Pubdate: Mon, 10 Feb 2014
Source: Macon Telegraph (GA)
Copyright: 2014 The Macon Telegraph Publishing Company
Author: Maggie Lee


ATLANTA -- In front of a packed room at the Georgia Capitol, Monroe 
County mother Janea Cox pleaded for her daughter's life at the first 
hearing on a new medical marijuana proposal.

"I'm going to lose my child if this drug is not approved," said Cox, 
whose daughter Haleigh is the inspiration and namesake for House Bill 
885, by state Rep. Allen Peake, R-Macon.

"We're going to break up my family," a tearful Cox said while her 
child was a few miles away at Children's Hospital of Atlanta at 
Egleston, where she has been for more than 50 days since a severe 
attack that caused her to stop breathing for several minutes.

Cox said her husband would stay in Georgia to keep his job.

Haleigh's breathing continues to stop regularly, she said. The mother 
and daughter were packing for Colorado when the first episode happened.

Peake's bill would open a door for Georgians to access to a liquid 
medicine derived from cannabis for treatment of severe seizure disorders.

"It has extremely low levels of THC (tetrahydrocannabinol), the part 
that makes you high," said Peake, and is "low in CBD," or 
cannabidiol, a therapeutic compound.

"I would posit this is not marijuana. This is an extract from a 
chemical from a plant," said Dr. Michael Greene of Macon, speaking 
for the Medical Association of Georgia.

The association adamantly opposes recreational marijuana but favors 
Peake's bill, saying it includes adequate safeguards and is narrowly 
enough written.

"If you have a family member with this, your family is consumed with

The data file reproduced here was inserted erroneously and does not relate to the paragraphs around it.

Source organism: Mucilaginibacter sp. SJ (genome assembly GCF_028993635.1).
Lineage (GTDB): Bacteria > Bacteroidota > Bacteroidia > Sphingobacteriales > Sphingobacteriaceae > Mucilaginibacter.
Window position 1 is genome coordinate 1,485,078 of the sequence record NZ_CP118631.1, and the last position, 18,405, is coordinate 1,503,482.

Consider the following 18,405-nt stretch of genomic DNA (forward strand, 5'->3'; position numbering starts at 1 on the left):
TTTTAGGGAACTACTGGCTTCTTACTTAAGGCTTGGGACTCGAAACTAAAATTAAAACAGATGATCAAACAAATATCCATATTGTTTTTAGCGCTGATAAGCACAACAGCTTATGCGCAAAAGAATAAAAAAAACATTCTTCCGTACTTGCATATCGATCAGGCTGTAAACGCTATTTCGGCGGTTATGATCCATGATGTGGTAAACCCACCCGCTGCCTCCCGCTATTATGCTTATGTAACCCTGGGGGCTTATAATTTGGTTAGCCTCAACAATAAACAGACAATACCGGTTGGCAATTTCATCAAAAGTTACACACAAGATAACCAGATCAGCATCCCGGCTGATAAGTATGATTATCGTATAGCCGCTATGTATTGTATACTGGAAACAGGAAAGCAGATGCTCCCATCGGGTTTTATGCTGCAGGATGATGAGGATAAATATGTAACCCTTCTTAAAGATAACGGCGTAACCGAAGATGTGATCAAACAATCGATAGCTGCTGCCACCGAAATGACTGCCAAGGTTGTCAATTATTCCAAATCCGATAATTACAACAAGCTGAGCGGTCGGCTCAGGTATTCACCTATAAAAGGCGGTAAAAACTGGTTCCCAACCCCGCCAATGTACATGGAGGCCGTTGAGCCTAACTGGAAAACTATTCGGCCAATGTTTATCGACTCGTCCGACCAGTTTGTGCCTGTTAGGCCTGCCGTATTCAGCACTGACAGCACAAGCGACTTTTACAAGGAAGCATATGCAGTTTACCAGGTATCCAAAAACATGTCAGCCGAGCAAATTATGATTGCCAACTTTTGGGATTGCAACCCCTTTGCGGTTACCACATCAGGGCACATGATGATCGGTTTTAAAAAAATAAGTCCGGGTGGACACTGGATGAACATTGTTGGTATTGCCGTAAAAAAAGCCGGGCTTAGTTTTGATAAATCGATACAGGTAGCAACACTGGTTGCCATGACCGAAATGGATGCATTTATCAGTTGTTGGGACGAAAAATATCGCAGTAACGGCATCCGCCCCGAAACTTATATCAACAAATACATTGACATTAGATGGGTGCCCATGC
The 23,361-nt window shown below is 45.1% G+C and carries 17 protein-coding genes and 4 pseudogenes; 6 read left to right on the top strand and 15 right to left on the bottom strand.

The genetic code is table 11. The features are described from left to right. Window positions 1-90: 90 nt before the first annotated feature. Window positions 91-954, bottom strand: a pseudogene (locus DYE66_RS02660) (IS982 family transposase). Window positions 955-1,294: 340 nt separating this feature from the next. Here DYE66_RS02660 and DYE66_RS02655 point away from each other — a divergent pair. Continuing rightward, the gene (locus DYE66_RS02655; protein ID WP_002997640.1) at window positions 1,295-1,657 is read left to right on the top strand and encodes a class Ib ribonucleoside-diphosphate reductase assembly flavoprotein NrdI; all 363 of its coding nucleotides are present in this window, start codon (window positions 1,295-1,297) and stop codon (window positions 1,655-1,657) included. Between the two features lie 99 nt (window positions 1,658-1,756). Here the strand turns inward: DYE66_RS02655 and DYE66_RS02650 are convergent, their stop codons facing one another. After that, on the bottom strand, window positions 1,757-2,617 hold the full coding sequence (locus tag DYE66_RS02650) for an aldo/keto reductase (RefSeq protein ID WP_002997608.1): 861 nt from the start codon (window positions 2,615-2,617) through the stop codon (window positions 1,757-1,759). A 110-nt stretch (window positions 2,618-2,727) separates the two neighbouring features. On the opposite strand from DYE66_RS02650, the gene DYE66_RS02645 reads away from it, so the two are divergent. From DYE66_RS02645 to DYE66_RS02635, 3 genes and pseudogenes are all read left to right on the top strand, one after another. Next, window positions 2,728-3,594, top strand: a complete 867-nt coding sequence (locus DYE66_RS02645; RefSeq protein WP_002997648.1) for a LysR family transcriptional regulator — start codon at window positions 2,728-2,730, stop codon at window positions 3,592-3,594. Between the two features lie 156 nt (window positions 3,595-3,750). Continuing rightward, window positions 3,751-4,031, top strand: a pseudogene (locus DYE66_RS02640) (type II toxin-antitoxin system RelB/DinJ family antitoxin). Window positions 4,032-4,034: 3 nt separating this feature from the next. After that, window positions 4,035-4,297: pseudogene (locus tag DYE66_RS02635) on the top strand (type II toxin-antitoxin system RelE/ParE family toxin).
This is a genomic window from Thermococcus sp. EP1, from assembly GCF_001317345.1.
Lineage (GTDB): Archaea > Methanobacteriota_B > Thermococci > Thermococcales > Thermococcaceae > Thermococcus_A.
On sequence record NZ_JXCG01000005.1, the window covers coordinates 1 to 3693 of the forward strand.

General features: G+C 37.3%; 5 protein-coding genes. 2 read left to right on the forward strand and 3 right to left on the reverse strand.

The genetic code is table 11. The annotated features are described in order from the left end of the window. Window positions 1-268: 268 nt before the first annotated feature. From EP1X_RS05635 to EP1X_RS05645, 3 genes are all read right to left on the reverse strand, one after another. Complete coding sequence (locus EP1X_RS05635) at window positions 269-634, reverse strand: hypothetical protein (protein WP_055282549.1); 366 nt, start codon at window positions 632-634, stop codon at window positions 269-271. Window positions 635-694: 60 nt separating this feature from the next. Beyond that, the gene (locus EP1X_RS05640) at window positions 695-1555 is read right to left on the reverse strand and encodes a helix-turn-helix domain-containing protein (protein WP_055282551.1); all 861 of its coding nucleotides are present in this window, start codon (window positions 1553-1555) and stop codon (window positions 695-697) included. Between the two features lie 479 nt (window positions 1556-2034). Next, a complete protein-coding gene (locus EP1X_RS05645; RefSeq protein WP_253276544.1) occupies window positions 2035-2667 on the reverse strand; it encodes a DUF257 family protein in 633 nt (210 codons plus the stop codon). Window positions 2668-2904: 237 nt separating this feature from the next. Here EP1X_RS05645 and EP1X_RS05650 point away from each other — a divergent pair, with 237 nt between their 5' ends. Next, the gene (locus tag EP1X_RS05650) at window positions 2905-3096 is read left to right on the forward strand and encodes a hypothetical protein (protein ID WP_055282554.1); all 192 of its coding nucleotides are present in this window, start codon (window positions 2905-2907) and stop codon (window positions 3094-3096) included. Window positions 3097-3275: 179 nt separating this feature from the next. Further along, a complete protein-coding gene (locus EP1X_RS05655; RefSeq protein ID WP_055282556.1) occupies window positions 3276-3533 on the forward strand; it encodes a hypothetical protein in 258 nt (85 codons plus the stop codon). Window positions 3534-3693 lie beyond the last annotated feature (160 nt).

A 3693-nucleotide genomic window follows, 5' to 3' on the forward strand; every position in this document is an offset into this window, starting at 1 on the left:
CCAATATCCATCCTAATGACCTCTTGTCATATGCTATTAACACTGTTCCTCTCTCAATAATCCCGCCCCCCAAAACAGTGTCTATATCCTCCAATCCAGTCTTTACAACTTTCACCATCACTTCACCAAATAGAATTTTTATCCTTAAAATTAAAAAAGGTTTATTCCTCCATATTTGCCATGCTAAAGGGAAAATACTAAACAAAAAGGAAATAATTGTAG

this," said Greene. And some of the other treatments for severe 
epilepsy, he said, include drastic measures like severing some of the 
connections in the brain.

But there is a lot between Monday's hearing and any cannabis 
derivative arriving at the Cox house.

"The elephant in the room is the (federal Drug Enforcement Agency)," 
said Rick Allen, director of the Georgia Drugs and Narcotics Agency.

He's in charge of overseeing prescription drugs in Georgia as they 
pass through the hands of pharmacists, doctors and researchers.

He noted that the only marijuana farm the federal government 
considers legal is its own patch at the University of Mississippi, 
which is used for federally approved cannabis research.

But if it's not Mississippi cannabis or a UK-approved CBD-rich 
medication with federal approval, it's no good, Allen said.

"The drugs from Colorado could not come into Georgia legally," he 
said. "Nobody wants a raid from the DEA."

"Our biggest challenge so far is how do we get medical cannabis to 
Georgia," Peake said.

In other states, trials are going on with a CBD-rich medicine, but 
there is more demand than supply for those programs. And if a doctor 
in Georgia wanted to start research, it's not clear how long it would 
take to get started.

Indeed, even for a CBD-rich pediatric anti-seizure medicine that 
doesn't have FDA approval, there's a line more than 2,000 people 
deep, said its Colorado Springs, Co.-based manufacturer Joel Stanley.

The customers for his Charlotte's Web "are people who just love their 
kids," not recreational marijuana activists, Stanley said.

Charlotte's Web costs about $150 to $250 per patient per month, 
depending on the dose required, said Stanley. It's named for 
Charlotte Figi, a Colorado girl whose seizure disorder was relived by 
the liquid.

But Susan Rusche is critical of substances like Charlotte's Web 
because the FDA does not oversee its production or approve its use.

Children have a right to safe medicines, not "impure, unsafe, 
experimental drugs," said Rusche, president and CEO of the 
Atlanta-based anti-substance abuse organization National Families in Action.

Karen Tinker, a mother of an epileptic son, also wants to go slow.

"I don't want to condone reckless trial and error," she said at 
Monday's hearing. She's sticking with medicines that have been 
researched for side effects and interactions.

"I don't want my son to be a guinea pig," she said.

But besides the legal and medical debate, there's also a calendar to 
think about.

The state legislative session is half over. There are just 20 more 
working days left this year, and the bill must pass the House of 
Representatives by day 30, or it's dead for the year.

A hearing for public comment is tentatively scheduled for Thursday in 
the House Health and Human Services Committee.
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MAP posted-by: Jay Bergstrom